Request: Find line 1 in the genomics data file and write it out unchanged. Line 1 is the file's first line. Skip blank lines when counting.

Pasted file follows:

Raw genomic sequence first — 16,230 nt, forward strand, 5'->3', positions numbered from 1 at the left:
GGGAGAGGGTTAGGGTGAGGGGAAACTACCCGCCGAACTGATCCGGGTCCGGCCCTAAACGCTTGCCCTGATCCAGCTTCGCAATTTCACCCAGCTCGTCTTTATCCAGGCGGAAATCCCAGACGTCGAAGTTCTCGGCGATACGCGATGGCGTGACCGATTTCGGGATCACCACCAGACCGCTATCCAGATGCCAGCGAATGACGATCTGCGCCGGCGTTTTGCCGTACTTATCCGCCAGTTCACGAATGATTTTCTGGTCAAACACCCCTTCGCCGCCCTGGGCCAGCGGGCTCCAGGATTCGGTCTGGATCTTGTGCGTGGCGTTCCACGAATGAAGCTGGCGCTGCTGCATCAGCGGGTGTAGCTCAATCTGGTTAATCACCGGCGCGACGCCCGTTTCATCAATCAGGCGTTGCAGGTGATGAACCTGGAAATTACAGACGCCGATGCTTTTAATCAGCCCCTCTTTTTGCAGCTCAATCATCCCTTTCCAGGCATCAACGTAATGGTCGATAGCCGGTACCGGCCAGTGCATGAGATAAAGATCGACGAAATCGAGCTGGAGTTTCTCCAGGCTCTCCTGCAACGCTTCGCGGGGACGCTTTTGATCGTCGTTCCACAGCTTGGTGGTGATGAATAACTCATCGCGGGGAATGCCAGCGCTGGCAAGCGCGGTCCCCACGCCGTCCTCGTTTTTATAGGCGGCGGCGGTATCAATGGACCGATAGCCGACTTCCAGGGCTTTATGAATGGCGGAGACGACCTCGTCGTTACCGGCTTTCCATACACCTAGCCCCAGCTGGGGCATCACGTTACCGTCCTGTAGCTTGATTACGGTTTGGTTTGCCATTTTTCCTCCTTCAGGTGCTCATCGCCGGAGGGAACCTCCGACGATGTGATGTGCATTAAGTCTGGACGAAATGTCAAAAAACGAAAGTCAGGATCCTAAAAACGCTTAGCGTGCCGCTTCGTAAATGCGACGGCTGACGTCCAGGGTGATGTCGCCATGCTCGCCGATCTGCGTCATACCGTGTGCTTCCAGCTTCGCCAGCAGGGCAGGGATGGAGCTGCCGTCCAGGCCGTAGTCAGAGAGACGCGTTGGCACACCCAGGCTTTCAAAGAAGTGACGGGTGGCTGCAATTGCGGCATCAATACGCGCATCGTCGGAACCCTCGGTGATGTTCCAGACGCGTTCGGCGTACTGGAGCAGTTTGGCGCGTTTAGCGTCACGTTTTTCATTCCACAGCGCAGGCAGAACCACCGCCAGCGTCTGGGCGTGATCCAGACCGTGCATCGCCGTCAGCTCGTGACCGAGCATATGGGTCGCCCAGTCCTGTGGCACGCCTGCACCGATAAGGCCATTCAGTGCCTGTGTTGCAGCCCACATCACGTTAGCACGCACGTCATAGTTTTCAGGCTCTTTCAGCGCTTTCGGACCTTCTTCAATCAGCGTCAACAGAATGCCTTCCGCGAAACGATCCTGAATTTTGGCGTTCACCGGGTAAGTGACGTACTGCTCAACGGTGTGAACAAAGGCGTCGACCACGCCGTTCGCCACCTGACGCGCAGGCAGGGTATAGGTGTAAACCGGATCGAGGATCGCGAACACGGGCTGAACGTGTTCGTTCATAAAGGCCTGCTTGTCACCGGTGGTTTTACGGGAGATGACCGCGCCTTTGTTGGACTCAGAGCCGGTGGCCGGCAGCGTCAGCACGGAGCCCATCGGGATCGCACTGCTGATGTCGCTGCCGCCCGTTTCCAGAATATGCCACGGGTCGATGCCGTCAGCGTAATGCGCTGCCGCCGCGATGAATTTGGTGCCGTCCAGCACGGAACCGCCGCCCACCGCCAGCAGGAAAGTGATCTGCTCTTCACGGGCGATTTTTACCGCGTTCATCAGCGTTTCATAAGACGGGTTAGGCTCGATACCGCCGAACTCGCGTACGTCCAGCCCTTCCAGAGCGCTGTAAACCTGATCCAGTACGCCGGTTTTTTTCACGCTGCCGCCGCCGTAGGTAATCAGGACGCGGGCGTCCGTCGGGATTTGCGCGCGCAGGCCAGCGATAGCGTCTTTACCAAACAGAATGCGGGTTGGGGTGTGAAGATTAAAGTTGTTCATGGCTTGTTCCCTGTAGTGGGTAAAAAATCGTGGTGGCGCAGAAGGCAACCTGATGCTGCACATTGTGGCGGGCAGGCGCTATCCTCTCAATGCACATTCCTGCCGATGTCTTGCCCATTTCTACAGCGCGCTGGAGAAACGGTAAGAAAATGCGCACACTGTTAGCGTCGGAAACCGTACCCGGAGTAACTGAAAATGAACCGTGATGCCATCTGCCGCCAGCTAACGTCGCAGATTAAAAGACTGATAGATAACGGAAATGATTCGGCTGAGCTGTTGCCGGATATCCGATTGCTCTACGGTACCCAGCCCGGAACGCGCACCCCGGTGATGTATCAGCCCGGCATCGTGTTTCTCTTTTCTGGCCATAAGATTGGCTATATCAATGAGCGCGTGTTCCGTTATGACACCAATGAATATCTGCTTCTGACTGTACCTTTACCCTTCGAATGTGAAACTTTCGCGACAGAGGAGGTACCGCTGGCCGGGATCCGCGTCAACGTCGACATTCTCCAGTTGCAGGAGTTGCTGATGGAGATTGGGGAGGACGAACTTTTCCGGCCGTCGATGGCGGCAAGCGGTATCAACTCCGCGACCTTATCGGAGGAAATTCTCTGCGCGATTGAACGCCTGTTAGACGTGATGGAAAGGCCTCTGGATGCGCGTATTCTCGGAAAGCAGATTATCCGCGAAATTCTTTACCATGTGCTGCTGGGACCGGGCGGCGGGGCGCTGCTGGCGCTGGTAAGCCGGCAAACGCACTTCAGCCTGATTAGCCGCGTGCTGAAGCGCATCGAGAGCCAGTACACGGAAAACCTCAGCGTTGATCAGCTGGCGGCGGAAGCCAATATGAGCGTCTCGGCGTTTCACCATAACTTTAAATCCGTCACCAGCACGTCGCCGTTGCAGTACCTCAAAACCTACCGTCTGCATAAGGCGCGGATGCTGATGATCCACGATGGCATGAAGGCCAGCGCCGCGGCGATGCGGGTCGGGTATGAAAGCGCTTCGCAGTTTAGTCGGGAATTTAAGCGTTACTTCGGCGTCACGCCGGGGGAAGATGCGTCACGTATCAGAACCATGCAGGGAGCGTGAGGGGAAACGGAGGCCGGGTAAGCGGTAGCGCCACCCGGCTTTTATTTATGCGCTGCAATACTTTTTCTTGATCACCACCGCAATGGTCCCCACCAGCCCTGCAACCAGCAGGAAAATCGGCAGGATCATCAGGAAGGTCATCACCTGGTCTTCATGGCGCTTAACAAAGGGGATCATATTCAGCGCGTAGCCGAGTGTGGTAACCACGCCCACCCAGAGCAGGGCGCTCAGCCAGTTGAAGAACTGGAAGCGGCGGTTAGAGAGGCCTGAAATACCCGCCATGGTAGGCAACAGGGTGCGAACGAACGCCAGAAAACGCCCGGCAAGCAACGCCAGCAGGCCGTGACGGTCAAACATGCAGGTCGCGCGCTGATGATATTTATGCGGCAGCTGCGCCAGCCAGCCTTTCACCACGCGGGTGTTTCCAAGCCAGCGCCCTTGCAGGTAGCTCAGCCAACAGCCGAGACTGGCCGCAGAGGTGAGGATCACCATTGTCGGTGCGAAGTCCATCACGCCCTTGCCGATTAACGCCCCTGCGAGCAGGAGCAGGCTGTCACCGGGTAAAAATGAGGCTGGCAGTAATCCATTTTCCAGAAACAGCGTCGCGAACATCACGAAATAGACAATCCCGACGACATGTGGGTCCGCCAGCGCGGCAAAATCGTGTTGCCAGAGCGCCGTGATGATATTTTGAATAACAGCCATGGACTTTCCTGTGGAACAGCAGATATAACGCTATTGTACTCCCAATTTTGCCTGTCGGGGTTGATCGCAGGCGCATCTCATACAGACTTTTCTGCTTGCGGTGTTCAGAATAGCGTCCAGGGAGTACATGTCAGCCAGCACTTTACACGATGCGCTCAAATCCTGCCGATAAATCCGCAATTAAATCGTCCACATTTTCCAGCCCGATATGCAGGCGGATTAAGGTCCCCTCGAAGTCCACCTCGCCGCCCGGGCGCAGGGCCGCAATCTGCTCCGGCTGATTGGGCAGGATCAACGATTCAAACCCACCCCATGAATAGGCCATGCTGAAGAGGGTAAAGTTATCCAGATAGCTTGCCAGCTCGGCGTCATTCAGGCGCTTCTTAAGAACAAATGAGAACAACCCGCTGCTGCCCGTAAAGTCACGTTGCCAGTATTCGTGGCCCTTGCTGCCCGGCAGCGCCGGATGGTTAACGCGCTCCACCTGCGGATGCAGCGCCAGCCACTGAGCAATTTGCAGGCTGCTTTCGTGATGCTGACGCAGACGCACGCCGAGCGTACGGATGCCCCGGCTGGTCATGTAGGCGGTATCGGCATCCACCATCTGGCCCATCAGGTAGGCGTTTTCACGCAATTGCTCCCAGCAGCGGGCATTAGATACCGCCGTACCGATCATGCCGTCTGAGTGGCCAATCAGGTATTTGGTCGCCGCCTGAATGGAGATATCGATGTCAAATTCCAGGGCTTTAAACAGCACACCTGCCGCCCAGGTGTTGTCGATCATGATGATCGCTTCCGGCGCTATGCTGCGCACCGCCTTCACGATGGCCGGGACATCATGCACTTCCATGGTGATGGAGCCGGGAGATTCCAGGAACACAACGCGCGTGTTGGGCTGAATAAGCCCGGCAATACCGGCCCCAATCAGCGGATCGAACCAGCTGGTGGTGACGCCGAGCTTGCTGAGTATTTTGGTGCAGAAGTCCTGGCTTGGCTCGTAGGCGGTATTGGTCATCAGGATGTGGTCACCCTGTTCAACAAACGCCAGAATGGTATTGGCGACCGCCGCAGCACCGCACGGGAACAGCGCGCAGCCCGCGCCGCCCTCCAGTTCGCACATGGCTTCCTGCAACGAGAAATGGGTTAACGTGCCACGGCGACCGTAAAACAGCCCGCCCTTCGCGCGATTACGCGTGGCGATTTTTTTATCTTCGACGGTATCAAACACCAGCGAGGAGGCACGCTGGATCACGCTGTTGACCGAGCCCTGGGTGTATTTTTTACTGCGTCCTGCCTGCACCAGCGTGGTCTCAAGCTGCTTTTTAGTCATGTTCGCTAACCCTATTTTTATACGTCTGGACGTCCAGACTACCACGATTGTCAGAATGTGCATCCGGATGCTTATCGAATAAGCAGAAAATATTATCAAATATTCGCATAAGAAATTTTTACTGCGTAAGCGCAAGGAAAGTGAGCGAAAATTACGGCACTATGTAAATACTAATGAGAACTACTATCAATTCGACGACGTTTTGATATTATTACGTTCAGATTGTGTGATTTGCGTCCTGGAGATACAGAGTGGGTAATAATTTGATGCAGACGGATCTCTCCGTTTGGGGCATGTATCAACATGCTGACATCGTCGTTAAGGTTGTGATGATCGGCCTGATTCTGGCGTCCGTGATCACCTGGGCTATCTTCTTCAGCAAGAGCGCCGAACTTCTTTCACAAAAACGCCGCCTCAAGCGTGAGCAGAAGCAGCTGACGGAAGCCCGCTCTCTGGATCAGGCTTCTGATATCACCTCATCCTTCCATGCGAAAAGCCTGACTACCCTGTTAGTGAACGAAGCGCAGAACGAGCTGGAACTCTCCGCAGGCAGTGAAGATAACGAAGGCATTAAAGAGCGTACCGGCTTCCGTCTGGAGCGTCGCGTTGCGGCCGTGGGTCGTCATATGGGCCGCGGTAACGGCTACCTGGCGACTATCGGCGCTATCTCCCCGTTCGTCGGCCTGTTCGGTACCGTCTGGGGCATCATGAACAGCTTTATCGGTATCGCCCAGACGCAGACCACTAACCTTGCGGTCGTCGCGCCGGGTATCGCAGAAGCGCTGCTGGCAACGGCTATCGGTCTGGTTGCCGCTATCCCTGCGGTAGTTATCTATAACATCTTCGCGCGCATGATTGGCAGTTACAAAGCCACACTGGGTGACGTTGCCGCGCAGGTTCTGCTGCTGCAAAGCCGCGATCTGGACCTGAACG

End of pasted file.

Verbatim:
Raw genomic sequence first — 16,230 nt, forward strand, 5'->3', positions numbered from 1 at the left: